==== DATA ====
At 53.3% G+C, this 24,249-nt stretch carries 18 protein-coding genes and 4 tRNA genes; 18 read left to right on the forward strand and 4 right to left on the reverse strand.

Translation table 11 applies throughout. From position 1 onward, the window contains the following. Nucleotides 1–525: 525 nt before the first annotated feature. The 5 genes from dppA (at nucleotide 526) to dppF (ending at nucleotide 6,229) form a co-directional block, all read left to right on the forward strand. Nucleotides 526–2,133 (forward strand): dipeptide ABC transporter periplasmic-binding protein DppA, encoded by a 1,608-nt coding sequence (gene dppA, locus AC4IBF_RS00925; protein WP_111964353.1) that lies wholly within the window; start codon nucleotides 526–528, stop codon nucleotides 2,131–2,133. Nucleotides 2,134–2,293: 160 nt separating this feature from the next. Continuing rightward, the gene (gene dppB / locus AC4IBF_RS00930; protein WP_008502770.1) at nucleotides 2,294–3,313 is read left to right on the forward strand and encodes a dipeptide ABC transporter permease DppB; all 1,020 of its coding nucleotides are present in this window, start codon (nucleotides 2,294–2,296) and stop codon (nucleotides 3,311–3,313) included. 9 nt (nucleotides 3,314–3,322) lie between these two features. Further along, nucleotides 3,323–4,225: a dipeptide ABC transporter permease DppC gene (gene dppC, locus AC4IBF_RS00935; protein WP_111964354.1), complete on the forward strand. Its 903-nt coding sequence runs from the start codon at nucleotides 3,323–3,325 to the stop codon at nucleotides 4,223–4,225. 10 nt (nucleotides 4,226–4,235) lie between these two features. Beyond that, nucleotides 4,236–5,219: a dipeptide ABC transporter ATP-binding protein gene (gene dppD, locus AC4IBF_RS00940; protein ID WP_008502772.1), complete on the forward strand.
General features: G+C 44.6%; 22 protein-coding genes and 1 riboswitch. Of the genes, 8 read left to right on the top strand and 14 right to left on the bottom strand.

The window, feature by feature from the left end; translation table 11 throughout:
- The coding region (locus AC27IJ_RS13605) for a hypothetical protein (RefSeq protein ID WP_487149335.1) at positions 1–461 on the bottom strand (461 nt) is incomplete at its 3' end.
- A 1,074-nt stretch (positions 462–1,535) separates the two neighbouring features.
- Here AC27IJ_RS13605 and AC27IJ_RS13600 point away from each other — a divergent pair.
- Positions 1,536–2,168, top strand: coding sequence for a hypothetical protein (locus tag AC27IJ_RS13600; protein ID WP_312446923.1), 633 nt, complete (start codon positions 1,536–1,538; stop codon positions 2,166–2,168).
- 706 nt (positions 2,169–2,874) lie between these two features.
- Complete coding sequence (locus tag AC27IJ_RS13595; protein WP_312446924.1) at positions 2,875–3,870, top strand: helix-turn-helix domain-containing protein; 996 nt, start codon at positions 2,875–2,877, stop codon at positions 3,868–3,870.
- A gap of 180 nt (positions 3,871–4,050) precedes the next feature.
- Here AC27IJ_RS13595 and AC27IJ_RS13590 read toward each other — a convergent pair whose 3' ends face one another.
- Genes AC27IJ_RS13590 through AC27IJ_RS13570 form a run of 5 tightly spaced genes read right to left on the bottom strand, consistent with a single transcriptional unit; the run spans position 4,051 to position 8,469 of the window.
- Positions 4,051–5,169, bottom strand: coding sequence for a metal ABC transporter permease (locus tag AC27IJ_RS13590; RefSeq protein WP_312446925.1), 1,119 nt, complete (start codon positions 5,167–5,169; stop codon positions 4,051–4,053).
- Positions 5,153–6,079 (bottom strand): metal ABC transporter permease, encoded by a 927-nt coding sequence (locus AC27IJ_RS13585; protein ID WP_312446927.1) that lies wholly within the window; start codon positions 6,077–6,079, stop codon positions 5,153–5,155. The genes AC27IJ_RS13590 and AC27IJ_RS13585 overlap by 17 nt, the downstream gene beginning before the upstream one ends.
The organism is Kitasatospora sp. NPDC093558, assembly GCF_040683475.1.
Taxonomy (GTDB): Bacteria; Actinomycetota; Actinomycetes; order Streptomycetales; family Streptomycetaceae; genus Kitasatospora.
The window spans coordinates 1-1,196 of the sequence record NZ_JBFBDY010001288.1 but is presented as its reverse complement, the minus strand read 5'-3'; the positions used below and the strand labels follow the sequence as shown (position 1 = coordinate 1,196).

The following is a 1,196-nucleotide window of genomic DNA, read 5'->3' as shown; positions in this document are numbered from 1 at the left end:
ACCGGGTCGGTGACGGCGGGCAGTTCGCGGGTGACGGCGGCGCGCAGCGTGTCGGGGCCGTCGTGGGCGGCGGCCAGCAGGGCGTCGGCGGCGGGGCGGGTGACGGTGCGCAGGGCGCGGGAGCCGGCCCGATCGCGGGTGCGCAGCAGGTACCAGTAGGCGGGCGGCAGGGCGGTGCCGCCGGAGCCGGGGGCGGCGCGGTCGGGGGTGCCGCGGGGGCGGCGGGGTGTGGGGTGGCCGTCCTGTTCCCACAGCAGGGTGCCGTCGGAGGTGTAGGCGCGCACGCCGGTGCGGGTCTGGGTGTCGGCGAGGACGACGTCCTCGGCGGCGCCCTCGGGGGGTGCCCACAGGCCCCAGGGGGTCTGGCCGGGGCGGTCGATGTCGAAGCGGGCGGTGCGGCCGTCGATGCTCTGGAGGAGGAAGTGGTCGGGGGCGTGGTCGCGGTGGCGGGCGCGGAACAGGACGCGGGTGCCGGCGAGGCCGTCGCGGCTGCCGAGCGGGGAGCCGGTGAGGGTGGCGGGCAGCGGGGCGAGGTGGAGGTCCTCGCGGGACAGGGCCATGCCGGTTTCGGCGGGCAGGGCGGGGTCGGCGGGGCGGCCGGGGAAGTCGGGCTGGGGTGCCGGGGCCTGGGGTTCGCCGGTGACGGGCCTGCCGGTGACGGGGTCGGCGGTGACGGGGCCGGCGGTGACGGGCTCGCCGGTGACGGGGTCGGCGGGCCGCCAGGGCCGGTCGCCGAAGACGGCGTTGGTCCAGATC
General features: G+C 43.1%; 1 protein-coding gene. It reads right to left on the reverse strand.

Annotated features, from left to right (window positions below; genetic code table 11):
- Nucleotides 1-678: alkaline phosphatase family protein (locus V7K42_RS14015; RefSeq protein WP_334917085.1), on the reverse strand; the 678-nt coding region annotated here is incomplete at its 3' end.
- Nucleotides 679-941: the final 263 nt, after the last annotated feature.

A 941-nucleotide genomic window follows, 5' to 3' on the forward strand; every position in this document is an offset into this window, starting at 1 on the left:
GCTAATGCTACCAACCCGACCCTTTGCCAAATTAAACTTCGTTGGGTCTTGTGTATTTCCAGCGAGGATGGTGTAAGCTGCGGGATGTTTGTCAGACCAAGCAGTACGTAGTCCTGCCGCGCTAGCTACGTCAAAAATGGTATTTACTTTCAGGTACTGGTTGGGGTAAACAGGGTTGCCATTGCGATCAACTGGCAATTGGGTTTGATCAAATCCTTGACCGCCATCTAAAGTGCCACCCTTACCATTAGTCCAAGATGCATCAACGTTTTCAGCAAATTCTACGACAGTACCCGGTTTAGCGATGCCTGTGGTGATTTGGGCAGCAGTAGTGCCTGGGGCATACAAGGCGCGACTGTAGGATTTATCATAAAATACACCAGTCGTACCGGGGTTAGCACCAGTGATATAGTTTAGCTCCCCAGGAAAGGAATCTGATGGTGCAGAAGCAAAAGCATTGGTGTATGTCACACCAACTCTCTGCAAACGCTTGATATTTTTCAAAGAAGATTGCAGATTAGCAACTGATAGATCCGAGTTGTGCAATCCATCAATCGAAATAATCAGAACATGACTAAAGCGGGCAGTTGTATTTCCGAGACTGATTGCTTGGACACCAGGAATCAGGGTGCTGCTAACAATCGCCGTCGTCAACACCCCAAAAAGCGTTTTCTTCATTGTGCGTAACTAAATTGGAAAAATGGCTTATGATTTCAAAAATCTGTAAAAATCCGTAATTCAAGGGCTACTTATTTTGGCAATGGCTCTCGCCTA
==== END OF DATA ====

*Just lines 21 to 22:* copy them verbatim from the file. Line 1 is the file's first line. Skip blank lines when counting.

General features: G+C 43.1%; 1 protein-coding gene. It reads right to left on the reverse strand.

Annotated features, from left to right (window positions below; genetic code table 11):